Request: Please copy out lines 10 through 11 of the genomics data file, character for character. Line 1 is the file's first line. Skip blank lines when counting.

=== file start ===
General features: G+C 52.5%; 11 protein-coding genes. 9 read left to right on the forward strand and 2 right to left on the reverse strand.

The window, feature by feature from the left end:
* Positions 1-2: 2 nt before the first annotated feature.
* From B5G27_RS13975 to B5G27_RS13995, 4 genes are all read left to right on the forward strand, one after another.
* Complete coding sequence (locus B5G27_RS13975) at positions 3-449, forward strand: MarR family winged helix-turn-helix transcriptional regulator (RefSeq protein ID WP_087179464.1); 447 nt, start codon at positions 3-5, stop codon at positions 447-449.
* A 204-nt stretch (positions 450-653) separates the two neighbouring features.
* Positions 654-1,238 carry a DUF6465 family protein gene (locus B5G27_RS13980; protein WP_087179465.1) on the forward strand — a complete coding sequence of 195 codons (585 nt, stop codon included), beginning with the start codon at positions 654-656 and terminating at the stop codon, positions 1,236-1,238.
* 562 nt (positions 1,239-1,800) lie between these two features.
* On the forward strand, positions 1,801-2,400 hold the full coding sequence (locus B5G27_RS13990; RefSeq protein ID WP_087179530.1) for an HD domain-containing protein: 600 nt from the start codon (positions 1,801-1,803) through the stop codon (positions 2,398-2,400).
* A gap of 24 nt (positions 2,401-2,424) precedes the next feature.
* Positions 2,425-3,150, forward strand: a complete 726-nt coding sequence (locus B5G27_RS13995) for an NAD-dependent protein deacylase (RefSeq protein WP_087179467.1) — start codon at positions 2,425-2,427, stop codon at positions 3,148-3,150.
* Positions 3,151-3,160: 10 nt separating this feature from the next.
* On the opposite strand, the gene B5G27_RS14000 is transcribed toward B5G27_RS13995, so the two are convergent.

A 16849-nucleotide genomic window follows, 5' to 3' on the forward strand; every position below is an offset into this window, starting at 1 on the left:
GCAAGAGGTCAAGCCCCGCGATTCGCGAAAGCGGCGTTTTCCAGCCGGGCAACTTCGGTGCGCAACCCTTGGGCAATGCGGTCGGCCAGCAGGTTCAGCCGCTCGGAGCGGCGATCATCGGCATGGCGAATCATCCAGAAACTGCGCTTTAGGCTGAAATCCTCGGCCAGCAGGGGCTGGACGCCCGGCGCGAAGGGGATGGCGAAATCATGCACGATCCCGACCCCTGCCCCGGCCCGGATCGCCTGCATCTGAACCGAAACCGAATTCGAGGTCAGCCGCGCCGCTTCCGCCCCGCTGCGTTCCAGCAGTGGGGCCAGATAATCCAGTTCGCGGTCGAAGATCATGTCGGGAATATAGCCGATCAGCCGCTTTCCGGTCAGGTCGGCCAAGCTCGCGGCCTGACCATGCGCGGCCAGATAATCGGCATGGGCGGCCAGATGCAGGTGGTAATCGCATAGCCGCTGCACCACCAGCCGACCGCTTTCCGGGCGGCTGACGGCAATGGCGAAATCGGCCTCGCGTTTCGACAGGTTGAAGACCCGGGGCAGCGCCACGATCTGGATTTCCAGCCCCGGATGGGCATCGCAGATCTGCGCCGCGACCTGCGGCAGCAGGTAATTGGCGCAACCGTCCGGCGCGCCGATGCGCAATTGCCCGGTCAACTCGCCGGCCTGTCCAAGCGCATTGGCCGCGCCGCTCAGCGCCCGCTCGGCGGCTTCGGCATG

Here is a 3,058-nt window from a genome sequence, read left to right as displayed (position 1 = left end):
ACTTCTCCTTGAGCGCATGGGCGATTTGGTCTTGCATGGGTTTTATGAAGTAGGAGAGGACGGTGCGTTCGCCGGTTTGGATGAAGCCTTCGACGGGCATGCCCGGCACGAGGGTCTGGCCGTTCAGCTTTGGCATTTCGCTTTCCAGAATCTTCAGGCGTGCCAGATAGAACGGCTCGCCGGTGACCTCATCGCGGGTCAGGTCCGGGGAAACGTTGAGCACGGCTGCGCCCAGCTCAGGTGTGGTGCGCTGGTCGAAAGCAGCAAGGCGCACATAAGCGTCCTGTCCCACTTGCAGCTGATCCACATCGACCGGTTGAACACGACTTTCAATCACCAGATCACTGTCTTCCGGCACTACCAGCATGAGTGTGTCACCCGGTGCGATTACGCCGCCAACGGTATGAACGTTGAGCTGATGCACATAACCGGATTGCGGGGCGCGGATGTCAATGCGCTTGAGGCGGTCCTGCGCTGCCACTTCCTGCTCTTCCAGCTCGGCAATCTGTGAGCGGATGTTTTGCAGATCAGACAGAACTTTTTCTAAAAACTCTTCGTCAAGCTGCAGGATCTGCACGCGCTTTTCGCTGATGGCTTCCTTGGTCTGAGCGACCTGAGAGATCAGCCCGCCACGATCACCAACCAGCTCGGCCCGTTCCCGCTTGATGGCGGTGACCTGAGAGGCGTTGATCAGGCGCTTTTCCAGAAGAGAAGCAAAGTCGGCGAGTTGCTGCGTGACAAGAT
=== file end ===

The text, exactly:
* A gap of 24 nt (positions 2,401-2,424) precedes the next feature.
* Positions 2,425-3,150, forward strand: a complete 726-nt coding sequence (locus B5G27_RS13995) for an NAD-dependent protein deacylase (RefSeq protein WP_087179467.1) — start codon at positions 2,425-2,427, stop codon at positions 3,148-3,150.